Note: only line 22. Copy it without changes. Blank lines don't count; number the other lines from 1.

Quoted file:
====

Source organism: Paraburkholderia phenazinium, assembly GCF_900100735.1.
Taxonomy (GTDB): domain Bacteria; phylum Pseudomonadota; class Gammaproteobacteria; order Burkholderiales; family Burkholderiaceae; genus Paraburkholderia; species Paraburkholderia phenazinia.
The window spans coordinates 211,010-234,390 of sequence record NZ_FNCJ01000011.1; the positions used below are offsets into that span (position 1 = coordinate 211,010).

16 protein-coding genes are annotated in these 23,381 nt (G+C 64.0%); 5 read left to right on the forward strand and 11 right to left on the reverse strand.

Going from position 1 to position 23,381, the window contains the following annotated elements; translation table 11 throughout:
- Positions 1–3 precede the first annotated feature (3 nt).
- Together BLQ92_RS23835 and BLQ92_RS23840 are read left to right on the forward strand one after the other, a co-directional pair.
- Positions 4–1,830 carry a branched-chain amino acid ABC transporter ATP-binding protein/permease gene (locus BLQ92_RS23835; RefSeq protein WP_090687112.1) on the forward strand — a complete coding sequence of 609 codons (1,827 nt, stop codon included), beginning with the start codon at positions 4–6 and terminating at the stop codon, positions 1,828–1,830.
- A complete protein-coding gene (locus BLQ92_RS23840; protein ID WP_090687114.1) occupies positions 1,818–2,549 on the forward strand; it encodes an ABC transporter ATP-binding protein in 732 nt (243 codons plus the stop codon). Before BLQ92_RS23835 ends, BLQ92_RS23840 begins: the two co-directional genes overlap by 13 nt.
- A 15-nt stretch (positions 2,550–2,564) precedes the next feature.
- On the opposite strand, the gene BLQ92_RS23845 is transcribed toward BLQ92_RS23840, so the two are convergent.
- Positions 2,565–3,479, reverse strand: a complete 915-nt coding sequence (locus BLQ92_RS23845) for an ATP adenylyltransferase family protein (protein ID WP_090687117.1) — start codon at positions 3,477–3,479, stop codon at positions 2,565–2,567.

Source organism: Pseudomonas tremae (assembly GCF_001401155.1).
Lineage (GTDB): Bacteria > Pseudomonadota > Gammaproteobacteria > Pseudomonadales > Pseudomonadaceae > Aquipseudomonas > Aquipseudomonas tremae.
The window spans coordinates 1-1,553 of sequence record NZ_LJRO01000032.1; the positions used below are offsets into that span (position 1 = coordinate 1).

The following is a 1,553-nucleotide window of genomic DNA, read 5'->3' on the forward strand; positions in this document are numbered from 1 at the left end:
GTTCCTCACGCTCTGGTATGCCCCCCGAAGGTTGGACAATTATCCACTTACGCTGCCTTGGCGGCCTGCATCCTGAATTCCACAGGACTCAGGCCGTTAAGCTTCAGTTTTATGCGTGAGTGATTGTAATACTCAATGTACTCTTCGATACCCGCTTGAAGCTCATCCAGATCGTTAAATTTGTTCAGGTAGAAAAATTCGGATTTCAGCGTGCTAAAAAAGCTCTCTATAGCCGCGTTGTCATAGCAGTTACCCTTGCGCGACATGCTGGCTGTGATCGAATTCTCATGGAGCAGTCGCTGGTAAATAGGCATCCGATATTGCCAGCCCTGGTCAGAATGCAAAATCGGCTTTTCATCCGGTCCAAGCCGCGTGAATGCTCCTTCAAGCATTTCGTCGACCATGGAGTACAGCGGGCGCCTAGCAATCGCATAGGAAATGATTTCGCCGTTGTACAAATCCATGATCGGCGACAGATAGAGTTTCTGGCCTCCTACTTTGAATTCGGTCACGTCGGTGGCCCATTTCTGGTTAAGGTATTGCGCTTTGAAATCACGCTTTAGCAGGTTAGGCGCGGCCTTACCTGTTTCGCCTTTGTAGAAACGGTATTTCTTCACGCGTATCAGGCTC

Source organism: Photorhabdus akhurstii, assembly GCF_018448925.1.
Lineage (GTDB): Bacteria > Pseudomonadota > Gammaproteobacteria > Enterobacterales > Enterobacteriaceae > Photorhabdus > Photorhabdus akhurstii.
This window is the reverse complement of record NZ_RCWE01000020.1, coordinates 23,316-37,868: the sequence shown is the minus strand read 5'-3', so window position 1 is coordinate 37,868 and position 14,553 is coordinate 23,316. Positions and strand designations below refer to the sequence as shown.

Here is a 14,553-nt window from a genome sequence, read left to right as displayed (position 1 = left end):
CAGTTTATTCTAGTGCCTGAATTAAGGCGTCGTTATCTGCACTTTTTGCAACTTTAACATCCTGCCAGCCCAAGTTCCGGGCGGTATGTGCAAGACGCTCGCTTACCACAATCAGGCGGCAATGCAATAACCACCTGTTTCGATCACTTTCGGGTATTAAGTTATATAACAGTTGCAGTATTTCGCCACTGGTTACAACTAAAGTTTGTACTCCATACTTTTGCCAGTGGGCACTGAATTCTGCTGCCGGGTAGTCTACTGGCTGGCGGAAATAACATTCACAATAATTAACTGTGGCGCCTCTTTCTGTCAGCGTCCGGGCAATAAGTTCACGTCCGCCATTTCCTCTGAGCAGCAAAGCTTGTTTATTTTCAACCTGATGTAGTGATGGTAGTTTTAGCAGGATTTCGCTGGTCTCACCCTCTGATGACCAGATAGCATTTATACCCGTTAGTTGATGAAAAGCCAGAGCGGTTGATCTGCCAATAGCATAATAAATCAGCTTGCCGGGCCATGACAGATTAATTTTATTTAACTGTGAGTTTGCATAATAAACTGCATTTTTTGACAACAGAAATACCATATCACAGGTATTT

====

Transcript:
CAGTTTATTCTAGTGCCTGAATTAAGGCGTCGTTATCTGCACTTTTTGCAACTTTAACATCCTGCCAGCCCAAGTTCCGGGCGGTATGTGCAAGACGCTCGCTTACCACAATCAGGCGGCAATGCAATAACCACCTGTTTCGATCACTTTCGGGTATTAAGTTATATAACAGTTGCAGTATTTCGCCACTGGTTACAACTAAAGTTTGTACTCCATACTTTTGCCAGTGGGCACTGAATTCTGCTGCCGGGTAGTCTACTGGCTGGCGGAAATAACATTCACAATAATTAACTGTGGCGCCTCTTTCTGTCAGCGTCCGGGCAATAAGTTCACGTCCGCCATTTCCTCTGAGCAGCAAAGCTTGTTTATTTTCAACCTGATGTAGTGATGGTAGTTTTAGCAGGATTTCGCTGGTCTCACCCTCTGATGACCAGATAGCATTTATACCCGTTAGTTGATGAAAAGCCAGAGCGGTTGATCTGCCAATAGCATAATAAATCAGCTTGCCGGGCCATGACAGATTAATTTTATTTAACTGTGAGTTTGCATAATAAACTGCATTTTTTGACAACAGAAATACCATATCACAGGTATTT